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Gulf Cooperation Council Urges Yemen President to Transfer Powers


Yemeni army soldiers block the way as anti-government protestors attend a demonstration demanding the resignation of Yemeni President Ali Abdullah Saleh, in Taiz, Yemen, April 10, 2011

Yemeni army soldiers block the way as anti-government protestors attend a demonstration demanding the resignation of Yemeni President Ali Abdullah Saleh, in Taiz, Yemen, April 10, 2011

Foreign ministers of the Gulf Cooperation Council have urged embattled Yemeni President Ali Abdullah Saleh to transfer his powers to his vice president, as tens of thousands of anti-government protesters rallied in Yemen's capital, Sana'a.

The foreign ministers of Saudi Arabia, the UAE, Qatar, Oman, Kuwait and Bahrain met in Riyadh Sunday to review their mediation efforts.

The GCC said after the meeting that it is calling for talks between Yemen's government and opposition leaders based on the principle that Mr. Saleh would hand over his powers. It is also calling for the formation of a national unity government led by the opposition that would prepare the country for constitutional reforms and new elections.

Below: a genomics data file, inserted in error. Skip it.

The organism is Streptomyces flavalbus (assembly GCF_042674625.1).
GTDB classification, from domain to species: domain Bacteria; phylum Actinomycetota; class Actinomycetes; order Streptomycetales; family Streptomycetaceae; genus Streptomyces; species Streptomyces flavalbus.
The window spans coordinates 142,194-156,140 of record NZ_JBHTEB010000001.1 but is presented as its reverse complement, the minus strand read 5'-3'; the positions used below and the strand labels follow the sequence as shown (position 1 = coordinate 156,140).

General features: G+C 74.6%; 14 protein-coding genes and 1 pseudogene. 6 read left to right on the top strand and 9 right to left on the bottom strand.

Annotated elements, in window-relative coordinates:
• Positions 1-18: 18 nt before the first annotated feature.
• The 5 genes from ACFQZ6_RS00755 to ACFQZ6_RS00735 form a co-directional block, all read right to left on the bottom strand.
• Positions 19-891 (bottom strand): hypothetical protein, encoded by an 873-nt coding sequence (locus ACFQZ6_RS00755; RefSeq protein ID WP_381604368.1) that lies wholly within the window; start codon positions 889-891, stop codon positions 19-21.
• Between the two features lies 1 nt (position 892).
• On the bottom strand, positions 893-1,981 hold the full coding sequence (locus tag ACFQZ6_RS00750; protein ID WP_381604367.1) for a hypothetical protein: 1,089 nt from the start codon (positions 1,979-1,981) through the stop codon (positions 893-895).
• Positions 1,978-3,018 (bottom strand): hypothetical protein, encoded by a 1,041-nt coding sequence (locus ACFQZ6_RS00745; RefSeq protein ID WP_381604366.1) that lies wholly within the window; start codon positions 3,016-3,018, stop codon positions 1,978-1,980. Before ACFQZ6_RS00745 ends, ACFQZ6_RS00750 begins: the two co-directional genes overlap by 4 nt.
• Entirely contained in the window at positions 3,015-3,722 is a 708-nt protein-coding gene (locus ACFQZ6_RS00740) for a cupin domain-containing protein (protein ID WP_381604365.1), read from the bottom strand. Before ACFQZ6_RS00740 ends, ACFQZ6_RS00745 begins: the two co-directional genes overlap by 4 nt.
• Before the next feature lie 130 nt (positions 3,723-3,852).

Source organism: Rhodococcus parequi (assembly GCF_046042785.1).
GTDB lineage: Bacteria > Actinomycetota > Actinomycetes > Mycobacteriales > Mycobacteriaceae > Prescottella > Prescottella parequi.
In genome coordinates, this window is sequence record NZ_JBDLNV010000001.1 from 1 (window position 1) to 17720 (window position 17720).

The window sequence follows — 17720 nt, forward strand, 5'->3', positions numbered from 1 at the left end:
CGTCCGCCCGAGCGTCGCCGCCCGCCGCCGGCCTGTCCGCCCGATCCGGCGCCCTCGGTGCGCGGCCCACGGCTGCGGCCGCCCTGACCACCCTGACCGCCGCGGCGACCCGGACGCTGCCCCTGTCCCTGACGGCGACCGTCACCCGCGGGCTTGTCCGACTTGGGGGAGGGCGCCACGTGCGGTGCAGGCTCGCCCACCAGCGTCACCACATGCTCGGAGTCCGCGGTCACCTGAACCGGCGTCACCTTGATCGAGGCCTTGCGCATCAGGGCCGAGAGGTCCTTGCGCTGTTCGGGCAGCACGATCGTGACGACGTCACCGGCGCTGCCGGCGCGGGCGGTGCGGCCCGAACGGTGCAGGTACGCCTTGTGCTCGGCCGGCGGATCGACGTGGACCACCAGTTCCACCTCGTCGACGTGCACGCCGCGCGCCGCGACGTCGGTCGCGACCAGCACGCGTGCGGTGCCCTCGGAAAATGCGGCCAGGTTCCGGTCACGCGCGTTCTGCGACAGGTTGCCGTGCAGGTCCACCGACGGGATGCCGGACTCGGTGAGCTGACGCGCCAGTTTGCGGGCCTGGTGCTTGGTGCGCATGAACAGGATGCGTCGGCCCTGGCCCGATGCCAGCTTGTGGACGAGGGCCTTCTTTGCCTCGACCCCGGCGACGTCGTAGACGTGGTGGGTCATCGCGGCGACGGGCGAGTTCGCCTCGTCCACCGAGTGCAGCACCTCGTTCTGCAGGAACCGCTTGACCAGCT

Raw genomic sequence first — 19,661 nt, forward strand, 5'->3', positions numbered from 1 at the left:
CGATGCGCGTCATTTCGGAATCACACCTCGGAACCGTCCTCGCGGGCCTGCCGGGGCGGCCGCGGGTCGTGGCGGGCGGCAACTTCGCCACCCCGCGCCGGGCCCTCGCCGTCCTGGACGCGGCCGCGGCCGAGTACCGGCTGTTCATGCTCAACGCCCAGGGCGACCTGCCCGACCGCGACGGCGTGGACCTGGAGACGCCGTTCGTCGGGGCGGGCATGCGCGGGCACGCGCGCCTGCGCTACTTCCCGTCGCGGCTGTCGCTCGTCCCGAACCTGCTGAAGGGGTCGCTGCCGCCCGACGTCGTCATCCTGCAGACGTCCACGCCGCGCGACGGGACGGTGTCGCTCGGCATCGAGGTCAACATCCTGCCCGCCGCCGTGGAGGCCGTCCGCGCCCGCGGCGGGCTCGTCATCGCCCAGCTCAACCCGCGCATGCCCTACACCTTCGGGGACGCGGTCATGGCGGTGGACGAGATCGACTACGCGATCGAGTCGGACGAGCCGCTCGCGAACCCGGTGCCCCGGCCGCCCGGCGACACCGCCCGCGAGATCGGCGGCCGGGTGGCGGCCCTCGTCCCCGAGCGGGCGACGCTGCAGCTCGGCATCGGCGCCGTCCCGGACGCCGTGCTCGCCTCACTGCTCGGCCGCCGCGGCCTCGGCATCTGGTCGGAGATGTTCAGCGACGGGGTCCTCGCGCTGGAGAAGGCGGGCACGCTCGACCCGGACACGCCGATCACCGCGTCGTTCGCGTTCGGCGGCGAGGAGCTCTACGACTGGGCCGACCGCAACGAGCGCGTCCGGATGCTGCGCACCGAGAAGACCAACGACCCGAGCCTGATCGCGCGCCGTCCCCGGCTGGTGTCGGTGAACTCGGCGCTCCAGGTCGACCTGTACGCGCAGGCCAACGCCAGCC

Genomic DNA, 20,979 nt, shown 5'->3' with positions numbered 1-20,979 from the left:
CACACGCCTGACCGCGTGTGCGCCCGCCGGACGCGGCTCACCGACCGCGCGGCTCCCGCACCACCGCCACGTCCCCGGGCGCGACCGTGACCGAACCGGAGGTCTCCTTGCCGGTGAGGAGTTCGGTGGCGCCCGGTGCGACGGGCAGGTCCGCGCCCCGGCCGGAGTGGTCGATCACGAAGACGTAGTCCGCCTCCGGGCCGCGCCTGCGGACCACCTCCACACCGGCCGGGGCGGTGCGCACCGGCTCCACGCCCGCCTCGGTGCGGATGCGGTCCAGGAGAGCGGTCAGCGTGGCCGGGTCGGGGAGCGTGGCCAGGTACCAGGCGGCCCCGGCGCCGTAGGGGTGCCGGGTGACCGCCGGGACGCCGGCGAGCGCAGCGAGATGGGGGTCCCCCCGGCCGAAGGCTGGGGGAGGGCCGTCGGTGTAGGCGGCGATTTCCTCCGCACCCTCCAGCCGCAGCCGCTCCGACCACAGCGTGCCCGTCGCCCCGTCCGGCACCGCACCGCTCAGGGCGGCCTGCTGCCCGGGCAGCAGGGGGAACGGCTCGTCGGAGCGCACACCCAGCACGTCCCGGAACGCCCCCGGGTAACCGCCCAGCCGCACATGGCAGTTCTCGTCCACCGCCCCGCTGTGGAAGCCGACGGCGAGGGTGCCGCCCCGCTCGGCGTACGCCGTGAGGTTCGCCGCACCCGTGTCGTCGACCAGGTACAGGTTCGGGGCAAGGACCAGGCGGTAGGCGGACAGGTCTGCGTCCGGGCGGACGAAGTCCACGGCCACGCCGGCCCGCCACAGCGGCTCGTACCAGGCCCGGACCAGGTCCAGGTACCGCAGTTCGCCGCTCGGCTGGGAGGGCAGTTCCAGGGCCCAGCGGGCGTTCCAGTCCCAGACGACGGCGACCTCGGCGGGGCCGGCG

President Saleh had initially accepted an offer by the GCC for talks between representatives of Yemen's government and opposition groups. But the Yemeni president rejected the offer on Friday after Qatar's prime minister said the GCC hoped to reach a deal with him that called for him to step down.

Clashes between Yemeni security forces and opposition activists turned bloody in Taiz on Saturday. Medics say at least 13 people were wounded when security forces opened fire and used tear gas on protesters. Protesters blocked traffic and set cars on fire in cities including Aden and the capital, Sana'a.

On Friday, witnesses in Taiz said at least four people were killed and dozens were wounded in unrest.

Some demonstrators were apparently angered by President Saleh's rejection of the GCC proposal.

For the past two months, anti-government protesters have been calling for an end to his 32-year rule. President Saleh has offered to resign, but only after new elections are held.

Some information for this report was provided by AP, AFP and Reuters.

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